Nethy Bridge History

Comprehensive database with info and photos highlighting the fascinating history of Nethy and the surrounding area

Nethy Bridge History

Comprehensive database with info and photos highlighting the fascinating history of Nethy and the surrounding area

Nethy Bridge History

Comprehensive database with info and photos highlighting the fascinating history of Nethy and the surrounding area

Nethy Bridge History

Comprehensive database with info and photos highlighting the fascinating history of Nethy and the surrounding area

Nethy Bridge History

Comprehensive database with info and photos highlighting the fascinating history of Nethy and the surrounding area

Home » History » Old Kirk Graveyard

Old Kirk Graveyard

Owners/occupiers

The following were all ministers of the church

William Farquharson – 1580

Patrick Grant – 1585 to 1620s,

Colin Mackenzie – 1633

Roderick Mackenzie – 1642

John Sanderson – 1656

Colin Nicolson – 1670 Removed from post, but later restored.

James Grant -1686 Transferred to Abernethy 1686 from Urquhart. Minister there for three years. Brought before the Privy Council by the Laird Grant for refusing to accept the new King William or Queen Mary, or pray for them. Apparently had Jacobite sympathies. He was subsequently dismissed and had to leave the manse and glebe and deliver the church keys to the Laird. Died 1693.

No minister for several years.

William Grant – 1709 Appointed 1709. Apparently popular minister, remaining in post 40 years and twice avoiding transfer to Kingussie.

John Grant -1765 Died 1820. Served 55 years. Also known as Parson John, his portrait appears in Elizabeth Grants ‘Memoirs of a Highland Lady’. He was ‘a little merry man, fond of good eating, very fond of good drinking, no great hand at a sermon… For good practical sense, honesty of purpose, kindness of heart, tender feeling combined with energetic action, Parson John could hardly have been surpassed… He was all the more respected for the strictness of his discipline, yet a sly joke against the minister was much relished by his flock’.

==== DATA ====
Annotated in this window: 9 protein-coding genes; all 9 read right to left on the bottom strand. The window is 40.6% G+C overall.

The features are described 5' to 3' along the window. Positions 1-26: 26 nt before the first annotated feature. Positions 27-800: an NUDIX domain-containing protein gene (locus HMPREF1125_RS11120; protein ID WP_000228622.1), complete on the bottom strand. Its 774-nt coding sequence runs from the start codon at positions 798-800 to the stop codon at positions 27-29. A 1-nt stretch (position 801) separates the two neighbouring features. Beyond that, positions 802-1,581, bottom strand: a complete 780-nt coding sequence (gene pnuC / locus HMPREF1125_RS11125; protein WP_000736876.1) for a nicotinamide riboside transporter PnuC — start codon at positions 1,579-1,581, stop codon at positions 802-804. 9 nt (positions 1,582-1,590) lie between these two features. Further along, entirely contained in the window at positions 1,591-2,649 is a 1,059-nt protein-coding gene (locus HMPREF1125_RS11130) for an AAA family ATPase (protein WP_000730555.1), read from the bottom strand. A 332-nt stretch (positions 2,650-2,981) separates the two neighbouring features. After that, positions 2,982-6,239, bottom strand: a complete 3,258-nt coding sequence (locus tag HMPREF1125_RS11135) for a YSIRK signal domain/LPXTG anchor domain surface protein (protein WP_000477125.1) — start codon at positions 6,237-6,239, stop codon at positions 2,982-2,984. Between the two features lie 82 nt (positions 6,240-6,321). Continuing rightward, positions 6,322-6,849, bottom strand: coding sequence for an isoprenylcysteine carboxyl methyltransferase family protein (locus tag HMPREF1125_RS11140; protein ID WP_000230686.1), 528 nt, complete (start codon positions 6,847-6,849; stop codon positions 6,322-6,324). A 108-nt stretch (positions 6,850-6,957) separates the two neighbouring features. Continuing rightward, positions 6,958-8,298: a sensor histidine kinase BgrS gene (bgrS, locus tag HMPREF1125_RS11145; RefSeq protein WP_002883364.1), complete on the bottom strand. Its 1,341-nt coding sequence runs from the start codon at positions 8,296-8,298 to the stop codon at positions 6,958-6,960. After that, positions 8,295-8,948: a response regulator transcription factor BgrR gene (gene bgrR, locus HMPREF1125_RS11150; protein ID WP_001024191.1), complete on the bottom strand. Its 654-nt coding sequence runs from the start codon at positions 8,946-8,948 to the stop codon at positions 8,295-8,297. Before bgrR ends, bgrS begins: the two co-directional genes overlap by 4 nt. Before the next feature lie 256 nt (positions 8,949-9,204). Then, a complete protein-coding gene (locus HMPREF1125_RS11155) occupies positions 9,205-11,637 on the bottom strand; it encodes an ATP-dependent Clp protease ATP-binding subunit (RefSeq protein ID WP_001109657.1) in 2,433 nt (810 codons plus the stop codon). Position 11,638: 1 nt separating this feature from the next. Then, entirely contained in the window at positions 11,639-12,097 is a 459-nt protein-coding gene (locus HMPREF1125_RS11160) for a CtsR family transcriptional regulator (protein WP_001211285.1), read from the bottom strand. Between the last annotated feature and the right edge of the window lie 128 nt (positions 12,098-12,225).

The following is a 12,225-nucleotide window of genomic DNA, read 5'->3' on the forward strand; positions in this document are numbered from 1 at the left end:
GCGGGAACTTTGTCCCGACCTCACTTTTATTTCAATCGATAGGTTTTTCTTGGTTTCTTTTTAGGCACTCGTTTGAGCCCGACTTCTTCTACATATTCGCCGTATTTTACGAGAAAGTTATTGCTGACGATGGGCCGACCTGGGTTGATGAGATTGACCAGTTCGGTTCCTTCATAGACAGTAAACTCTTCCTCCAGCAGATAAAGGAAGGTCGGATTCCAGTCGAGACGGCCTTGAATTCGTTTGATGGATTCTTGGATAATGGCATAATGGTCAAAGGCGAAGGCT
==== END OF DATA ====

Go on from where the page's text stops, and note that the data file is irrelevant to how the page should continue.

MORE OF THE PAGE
1781 – Refused to admit Patrick McQueen and his wife to Communion on the grounds that Patrick was alleged to have committed perjury at a trial in Inverness. When Patrick challenged this in court, the Parson was upheld because he was judged not to be subject to a civil court in ecclesiastical matters. Patrick then sued him for libel. The case went to the Court of Session where the Lords decided that although it was a purely ecclesiastical matter, the Parson should not have discussed the matter publicly. Subsequently, he was found liable for damages and expenses.

Uses

Place of Worship

Built by

Heritors for the Church of Scotland

Construction date

Current building early 1770s (previous building 16th Cent).

Location/map ref

Nethy Bridge Community Centre

We are grateful to the listed businesses and organisations, without which it would not be possible to run a community website.

community.centre@nethybridge.com

A charitable company limited by guarantee
Registered charity number: SC 012389
Company registration number: SC 379387

Registered Office

Post Office
Nethy Bridge
Inverness-shire
PH25 3DA
Scotland